Is there another way?
Game dev folks, I’d like your thoughts on this one: Michael Martinez, CEO of JuiceBox Games, wrote a smart and heart-felt mini post-mortem of his company, which is shutting down. In it he details the difficulties of running an effective game development business in today’s market.I don’t know Martinez, but I agree with most of what he says 100%. And of course I have immense empathy for him and his team, and the difficult decisions he’s had to make.
That said, I’m left with the nagging feeling that he (and many other smart people) have bought into the equation of “game dev success” that requires many millions of dollars of investment. JuiceBox had a $2.54M seed round, the kind of money which then requires hit games to sustain the business. This view is hardly new; it’s how people have been setting up businesses for a long time (and how I’ve set up some of mine in the past). However, it also leads to the kind of tunnel vision that makes the conclusion that “games are a hit-driven business,” inevitable. It’s the classic (if often self-defeating) “go big or go home” mentality that shoves aside all other possibilities. The thing is, I don’t think that conclusion is actually all that inevitable: we can do this differently, with less risk and more success.
By an “entirely capricious market” what I mean is that there seems to be little rhyme or reason to commercial success in games today, especially in the mobile and tablet market. Having a great game is usually a pre-requisite, but as difficult as that is to do it isn’t sufficient (as Martinez notes). Spending millions on marketing isn’t any sort of guarantee either, especially as user acquisition costs rise to points well above any reasonable lifetime value for those users.
What has changed is that we now have options beyond “take millions of dollars, rent expensive space in San Francisco, gather a great team, and … hope for the best.” The technological and distribution barriers to game development have all but vanished, and there is little reason (other than mythology) to site your company in an expensive location — or even in a single location at all. Having smart, hard-working people is still necessary, but they ways they can be smart and work hard have changed completely in the past decade. This may, I think, have changed the equation necessary for commercial game success, if we’re willing to take the chance and embrace it.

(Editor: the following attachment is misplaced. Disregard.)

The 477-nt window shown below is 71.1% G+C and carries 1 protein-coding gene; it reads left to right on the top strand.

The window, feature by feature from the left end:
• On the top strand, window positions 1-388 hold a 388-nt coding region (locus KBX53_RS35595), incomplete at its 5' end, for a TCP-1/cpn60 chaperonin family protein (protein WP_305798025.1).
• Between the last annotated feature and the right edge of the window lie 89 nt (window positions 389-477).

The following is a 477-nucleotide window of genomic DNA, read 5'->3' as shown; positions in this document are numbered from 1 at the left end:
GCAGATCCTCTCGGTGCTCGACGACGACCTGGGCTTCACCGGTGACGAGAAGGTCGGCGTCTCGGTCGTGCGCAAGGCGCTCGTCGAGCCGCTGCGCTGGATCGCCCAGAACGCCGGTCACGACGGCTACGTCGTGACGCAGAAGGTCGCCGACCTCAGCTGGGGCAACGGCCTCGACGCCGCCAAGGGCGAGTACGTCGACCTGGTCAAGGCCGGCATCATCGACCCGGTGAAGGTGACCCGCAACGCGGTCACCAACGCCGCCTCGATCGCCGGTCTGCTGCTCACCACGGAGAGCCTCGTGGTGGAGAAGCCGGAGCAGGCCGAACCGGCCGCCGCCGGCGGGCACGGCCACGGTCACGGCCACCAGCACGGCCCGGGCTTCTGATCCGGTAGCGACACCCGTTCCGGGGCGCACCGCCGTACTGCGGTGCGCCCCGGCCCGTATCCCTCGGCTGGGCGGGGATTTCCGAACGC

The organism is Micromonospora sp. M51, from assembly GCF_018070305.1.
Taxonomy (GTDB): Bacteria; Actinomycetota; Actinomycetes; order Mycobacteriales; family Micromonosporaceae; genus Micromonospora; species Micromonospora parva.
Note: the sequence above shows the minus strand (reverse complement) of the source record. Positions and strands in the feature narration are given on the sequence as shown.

What this argues for is a concept of success that’s anathema to the “take as much VC money as you can swallow” mindset: it means aiming for smaller successes, ones where you get to continue making games, feeding your family, buying a house, and slowly building up credibility and a following — but probably not doing what’s often called “swinging for the fences,” a baseball analogy that implies the result lies in you and your talent, not in how well you can scratch off venture capital lottery tickets.
The one aspect of designing, developing, launching, and running a game that becomes a commercial success that is still outside of the control of small (and large!) developers is discoverability. If people can’t find your game, they can’t play it. And now developers and publishers are faced with the fact that hundreds of new games are published every single day. If you launched a game on the iOS app store yesterday, it would be in the jumble of several hundred others that came out the same day, and a few thousand in the past week. Advertising is incredibly, untenably expensive, and the old standby of “getting featured” no longer seems to be generating a significant bump in sales.
But ultimately this is just one aspect of a deeper strategy that also argues against the “investment lottery ticket” approach: beyond building “games as a service” (as Dan Cook suggests), build games as a community. This takes time, personal presence, brand-building (of yourself and your games), and patience. This is the opposite of the new version of the old “fire and forget” retail strategy that’s come up again with online sales. Instead, it argues for a small developer playing a long game, looking to make and keep customers. It means calculating LTV over the life of the player, not the few weeks they’re likely to stay with any one of your games.